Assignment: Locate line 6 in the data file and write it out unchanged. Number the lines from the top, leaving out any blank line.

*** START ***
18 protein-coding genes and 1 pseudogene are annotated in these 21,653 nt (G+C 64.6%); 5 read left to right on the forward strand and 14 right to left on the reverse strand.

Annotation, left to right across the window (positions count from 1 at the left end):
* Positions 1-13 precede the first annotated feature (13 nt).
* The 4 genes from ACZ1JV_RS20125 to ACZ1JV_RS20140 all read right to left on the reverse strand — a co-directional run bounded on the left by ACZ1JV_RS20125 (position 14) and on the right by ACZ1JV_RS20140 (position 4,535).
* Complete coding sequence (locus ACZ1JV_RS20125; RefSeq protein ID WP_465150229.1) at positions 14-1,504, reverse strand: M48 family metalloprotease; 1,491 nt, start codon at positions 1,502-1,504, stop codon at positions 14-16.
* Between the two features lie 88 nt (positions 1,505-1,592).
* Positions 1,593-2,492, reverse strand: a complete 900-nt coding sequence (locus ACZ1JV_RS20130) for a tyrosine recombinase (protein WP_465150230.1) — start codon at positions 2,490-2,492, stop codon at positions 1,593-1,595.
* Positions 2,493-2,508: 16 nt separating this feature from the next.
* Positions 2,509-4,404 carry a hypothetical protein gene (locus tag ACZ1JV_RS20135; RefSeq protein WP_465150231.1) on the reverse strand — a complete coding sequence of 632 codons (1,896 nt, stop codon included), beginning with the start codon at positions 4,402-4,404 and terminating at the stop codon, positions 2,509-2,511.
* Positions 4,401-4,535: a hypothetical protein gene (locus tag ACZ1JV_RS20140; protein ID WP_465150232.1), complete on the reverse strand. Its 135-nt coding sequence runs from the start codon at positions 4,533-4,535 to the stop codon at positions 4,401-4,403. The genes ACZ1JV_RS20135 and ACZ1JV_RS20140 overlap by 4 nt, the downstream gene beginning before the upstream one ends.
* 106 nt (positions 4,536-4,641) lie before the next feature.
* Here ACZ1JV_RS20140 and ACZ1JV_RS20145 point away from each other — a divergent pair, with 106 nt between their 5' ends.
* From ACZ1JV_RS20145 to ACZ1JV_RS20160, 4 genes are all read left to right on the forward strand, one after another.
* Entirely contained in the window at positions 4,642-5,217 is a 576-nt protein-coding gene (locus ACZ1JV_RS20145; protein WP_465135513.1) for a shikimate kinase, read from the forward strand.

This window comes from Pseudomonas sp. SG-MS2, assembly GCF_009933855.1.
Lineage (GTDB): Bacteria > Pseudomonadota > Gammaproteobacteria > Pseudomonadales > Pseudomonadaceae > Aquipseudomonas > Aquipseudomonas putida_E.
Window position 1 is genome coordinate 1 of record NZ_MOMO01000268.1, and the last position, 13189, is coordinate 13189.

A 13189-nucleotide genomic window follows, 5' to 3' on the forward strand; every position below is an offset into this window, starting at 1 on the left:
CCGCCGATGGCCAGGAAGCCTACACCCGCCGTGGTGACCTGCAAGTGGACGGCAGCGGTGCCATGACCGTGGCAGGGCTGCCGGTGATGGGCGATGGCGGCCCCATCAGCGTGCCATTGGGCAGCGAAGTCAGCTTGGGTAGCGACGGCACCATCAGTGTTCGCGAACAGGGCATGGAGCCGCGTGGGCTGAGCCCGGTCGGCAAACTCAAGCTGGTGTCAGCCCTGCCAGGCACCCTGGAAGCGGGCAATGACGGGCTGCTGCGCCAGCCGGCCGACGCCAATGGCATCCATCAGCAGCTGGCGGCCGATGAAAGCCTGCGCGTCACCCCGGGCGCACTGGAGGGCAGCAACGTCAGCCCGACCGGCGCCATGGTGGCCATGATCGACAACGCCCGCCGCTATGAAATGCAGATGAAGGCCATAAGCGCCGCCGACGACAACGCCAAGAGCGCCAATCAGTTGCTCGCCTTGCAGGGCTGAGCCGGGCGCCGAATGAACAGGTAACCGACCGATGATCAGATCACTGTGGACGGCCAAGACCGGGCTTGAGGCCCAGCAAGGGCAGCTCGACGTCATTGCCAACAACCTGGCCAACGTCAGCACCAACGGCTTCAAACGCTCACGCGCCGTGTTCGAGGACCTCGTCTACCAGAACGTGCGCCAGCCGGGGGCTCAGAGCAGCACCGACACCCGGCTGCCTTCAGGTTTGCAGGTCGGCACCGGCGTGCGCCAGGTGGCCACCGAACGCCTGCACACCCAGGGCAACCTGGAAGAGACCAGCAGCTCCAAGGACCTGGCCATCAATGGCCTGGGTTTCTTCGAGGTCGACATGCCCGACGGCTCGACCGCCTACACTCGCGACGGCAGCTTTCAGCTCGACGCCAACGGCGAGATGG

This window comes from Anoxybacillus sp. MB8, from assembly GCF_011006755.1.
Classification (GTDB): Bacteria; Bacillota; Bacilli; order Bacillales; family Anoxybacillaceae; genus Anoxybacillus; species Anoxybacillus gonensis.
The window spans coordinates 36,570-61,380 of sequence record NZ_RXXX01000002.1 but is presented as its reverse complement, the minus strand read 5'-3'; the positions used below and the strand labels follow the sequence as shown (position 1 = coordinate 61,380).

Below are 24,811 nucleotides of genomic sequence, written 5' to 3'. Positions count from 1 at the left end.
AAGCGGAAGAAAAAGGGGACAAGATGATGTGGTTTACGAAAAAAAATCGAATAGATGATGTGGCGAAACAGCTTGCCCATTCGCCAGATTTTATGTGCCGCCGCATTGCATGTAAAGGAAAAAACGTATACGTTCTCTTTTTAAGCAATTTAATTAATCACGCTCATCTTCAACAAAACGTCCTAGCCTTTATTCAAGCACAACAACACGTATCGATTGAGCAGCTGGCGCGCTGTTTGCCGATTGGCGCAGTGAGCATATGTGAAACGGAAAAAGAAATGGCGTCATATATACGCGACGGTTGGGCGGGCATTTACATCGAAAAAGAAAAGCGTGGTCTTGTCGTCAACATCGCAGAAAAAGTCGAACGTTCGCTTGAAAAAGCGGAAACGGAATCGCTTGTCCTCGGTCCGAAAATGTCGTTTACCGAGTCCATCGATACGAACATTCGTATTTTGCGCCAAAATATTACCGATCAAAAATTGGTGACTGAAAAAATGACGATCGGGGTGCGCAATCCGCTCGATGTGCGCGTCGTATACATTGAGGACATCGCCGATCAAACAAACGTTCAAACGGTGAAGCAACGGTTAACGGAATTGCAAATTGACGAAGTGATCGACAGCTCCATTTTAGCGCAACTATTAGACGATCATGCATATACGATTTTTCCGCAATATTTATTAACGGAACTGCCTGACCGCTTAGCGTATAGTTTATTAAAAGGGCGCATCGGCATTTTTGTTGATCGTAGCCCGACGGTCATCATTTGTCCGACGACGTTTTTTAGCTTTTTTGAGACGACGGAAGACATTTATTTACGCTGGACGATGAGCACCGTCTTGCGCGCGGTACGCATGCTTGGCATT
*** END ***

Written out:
* Between the two features lie 88 nt (positions 1,505-1,592).